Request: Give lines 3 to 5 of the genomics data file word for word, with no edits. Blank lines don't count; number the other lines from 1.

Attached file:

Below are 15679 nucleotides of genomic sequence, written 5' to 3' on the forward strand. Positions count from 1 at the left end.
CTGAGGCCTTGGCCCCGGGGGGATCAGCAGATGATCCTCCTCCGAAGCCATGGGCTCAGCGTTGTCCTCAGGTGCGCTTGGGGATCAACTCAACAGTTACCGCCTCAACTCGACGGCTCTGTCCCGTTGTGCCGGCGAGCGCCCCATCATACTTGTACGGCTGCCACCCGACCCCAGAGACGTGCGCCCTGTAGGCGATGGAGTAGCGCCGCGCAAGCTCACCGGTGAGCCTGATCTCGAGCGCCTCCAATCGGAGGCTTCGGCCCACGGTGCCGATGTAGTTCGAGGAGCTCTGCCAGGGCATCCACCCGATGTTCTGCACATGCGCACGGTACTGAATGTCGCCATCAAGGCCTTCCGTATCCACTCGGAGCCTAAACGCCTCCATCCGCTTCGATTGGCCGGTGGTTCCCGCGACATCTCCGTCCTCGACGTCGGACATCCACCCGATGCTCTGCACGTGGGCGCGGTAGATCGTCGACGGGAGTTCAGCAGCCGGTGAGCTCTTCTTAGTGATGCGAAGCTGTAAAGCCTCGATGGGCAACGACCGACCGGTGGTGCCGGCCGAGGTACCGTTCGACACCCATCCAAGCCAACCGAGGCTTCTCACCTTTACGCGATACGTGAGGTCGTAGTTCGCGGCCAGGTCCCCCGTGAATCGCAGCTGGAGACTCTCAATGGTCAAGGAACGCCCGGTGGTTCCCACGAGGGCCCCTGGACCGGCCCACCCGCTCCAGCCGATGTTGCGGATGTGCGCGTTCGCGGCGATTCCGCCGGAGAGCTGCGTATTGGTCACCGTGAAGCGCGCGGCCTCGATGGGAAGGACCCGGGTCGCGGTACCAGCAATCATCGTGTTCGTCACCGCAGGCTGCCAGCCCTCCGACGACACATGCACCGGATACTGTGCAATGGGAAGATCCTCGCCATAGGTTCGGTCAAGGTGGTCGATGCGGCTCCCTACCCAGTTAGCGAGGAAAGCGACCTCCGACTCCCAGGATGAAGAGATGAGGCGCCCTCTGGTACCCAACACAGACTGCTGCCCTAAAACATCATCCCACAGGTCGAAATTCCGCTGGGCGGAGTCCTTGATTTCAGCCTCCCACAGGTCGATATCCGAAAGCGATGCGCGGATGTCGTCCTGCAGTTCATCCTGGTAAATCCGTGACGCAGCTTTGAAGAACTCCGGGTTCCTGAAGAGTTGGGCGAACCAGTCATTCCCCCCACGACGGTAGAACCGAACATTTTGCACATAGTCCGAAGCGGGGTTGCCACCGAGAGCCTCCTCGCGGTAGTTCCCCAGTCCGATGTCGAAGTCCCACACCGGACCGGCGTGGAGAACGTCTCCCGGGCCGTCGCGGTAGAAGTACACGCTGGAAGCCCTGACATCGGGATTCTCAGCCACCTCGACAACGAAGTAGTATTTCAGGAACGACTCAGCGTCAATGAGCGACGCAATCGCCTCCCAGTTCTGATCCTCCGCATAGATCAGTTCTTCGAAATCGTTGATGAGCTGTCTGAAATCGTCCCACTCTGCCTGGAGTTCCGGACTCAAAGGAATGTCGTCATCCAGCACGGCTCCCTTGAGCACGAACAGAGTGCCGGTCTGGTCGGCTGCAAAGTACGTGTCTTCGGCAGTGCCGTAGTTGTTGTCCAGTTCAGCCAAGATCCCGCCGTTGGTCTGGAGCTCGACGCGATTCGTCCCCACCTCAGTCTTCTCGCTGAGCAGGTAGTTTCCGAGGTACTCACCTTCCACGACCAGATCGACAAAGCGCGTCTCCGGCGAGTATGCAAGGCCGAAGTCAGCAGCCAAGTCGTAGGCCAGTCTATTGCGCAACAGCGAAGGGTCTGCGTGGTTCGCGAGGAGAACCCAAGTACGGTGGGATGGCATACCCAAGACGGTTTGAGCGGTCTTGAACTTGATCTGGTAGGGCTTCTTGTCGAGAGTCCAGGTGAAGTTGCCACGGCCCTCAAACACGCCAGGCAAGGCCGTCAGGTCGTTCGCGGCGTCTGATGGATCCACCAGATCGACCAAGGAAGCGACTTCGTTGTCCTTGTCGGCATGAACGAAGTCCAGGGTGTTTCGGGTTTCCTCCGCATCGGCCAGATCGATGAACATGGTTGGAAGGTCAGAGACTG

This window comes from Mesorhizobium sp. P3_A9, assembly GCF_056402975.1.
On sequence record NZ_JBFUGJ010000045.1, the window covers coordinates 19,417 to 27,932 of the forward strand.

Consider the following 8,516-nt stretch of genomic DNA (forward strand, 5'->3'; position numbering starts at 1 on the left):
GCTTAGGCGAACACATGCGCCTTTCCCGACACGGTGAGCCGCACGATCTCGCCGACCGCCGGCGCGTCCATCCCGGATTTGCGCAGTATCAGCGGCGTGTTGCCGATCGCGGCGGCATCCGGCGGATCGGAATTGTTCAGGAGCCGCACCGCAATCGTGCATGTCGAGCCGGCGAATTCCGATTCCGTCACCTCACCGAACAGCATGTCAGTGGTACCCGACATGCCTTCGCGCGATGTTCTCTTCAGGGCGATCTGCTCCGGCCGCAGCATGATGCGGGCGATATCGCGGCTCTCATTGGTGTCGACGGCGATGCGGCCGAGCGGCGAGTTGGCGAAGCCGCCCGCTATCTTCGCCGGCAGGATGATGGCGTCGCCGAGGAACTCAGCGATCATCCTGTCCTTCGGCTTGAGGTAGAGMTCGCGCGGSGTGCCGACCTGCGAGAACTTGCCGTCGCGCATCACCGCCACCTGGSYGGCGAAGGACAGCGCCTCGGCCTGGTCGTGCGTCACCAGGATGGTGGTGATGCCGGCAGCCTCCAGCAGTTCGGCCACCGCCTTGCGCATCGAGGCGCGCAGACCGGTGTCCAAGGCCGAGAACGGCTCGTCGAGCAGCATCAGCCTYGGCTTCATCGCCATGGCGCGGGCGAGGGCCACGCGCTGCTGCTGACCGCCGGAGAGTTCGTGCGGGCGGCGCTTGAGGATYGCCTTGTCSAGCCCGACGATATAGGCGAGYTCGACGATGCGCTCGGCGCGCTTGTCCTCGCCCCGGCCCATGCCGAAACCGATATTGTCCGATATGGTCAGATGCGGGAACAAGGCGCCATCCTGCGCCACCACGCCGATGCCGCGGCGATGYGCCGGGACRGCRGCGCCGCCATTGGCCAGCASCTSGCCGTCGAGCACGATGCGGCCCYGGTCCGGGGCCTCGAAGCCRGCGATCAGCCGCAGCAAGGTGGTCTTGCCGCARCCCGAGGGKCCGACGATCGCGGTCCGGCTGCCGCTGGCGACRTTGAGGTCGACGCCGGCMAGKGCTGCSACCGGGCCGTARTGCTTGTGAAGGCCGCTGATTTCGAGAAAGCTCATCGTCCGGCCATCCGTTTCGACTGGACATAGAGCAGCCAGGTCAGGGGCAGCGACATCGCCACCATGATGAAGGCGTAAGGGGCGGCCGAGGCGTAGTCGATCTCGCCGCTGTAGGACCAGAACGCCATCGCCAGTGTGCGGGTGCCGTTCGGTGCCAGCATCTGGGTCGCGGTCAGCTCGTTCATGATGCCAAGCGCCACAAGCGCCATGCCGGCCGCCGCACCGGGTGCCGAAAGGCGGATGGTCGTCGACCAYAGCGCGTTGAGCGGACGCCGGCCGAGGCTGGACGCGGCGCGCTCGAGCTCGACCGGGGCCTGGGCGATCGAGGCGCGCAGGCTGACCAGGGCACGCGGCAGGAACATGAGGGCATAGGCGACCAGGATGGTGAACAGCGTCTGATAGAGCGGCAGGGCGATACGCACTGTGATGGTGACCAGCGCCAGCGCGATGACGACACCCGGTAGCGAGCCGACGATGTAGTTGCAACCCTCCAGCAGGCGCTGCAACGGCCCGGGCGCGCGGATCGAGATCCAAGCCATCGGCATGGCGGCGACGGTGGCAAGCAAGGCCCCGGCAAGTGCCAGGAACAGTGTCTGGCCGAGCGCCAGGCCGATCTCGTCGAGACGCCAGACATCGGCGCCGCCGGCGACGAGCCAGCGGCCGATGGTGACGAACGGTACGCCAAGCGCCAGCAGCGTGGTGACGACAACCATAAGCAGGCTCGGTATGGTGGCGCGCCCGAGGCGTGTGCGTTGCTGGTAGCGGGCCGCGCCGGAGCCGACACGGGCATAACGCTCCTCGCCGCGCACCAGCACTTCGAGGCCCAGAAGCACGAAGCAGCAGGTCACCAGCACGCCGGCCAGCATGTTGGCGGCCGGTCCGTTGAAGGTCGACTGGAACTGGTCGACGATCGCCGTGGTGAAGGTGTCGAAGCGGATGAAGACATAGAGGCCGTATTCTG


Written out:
This window comes from Mesorhizobium sp. P3_A9, assembly GCF_056402975.1.
On sequence record NZ_JBFUGJ010000045.1, the window covers coordinates 19,417 to 27,932 of the forward strand.

Consider the following 8,516-nt stretch of genomic DNA (forward strand, 5'->3'; position numbering starts at 1 on the left):